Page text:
SEAN SCANNELL is perhaps better placed than most to talk about the merits of rival chiefs David Wagner and Neil Warnock.
German Wagner’s Huddersfield Town lock horns with former manager Warnock in the Principality this afternoon, with the visitors seeking their first victory in Cardiff in six attempts.
Alongside that reunion, the game also sees Scannell renew acquaintances with the man who gave him his debut at first club Crystal Palace in Warnock on an occasion when Mark Hudson also faces his ex-Palace manager and former club in Cardiff.
Despite Wagner and Warnock, who was in charge at Town from 1993-95 with a win rate of almost 41 per cent, speaking different mother tongues and being at opposite ends of the managerial spectrum, Scannell does see similarities between the pair.
While their styles and persona are undoubtedly different, Scannell, who signed a two-year contract extension in March, believes that they do share some common ground in their adherence to team organisation, togetherness and intensity.
The fit-again winger, aiming to make his 100th start in Town colours this afternoon, said: “Neil brought me through and gave me my debut for Palace at QPR and he was a good character and good for the youngsters as he brought a lot of us through.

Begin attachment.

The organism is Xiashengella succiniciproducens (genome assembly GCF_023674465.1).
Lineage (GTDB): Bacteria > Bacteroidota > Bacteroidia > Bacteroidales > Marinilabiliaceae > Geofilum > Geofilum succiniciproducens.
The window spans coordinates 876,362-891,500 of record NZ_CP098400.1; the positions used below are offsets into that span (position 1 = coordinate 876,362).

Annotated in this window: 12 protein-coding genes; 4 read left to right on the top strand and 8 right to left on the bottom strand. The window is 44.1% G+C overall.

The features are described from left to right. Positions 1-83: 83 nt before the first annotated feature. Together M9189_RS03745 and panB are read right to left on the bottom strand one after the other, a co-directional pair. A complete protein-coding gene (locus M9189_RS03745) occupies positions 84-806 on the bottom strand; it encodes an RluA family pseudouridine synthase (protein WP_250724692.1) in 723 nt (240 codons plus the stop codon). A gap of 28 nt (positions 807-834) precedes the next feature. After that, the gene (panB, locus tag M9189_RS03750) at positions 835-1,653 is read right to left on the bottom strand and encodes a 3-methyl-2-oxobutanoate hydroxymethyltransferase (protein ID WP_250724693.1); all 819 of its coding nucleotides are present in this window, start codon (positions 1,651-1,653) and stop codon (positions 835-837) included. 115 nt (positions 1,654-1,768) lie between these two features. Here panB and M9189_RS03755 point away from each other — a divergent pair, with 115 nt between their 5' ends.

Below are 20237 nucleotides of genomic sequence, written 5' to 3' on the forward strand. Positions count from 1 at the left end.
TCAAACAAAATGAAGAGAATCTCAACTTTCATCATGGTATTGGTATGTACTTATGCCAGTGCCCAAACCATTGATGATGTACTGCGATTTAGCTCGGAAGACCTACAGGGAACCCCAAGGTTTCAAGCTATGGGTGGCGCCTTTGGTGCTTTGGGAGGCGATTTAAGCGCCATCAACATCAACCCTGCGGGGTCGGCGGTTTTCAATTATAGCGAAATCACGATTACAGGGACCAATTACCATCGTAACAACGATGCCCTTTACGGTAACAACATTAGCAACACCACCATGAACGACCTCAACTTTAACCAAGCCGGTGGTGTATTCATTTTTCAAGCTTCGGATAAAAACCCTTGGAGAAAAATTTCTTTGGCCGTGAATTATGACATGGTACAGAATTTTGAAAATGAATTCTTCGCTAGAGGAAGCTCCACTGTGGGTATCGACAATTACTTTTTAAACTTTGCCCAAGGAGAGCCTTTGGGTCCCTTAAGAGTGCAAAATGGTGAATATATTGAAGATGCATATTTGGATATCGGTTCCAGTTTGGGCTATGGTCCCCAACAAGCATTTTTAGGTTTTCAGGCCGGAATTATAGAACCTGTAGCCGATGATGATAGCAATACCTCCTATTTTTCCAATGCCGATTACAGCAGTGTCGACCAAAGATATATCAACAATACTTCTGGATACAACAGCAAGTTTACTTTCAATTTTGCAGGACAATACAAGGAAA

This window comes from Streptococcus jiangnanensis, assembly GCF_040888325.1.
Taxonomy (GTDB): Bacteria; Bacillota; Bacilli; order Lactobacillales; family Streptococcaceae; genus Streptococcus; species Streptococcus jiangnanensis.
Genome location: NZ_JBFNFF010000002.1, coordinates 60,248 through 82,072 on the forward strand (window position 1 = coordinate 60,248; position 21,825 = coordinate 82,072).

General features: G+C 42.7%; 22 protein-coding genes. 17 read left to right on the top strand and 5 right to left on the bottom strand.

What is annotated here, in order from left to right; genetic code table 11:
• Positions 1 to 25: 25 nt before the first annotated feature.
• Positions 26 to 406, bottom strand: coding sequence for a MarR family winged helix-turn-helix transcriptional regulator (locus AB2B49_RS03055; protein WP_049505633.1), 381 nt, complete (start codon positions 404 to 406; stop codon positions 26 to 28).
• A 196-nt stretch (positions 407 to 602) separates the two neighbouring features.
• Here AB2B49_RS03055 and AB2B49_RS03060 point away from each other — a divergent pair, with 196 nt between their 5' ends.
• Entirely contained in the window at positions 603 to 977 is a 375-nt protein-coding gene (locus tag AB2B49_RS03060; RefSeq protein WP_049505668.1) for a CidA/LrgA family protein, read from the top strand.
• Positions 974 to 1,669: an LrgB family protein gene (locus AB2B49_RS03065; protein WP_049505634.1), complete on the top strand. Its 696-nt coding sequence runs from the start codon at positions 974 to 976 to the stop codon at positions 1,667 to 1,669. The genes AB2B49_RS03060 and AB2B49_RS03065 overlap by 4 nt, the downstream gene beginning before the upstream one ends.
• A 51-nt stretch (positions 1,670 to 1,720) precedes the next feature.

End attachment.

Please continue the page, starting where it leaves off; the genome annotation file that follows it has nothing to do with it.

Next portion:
“He is different than our manager and has his own ways, but not too different.
“Both are definitely well organised. Neil likes a physical battle and his teams to be 100 per cent as well.
“As he is quite new there, he will want Cardiff to go for it and he is a good man-manager.”
Third-placed Town, endeavouring to get back on track on their travels after comprehensive away defeats in their last two outings at Fulham and Preston North End, have yet to beat the Bluebirds since returning to the second tier,
Scannell is under no illusions that Warnock’s side will represent another tough battle, more especially on their home patch.
Warnock’s record since taking charge at Cardiff is played five, won two, drawn one and lost two.
Scannell added: “With the way we played before, Neil always had a big striker and just wanted the ball to get in to him and he is the type of manager who gives the team a lot of confidence.
“You know that Cardiff will definitely be up for it so when the one-on-one battles come in, you want to be able to win them.”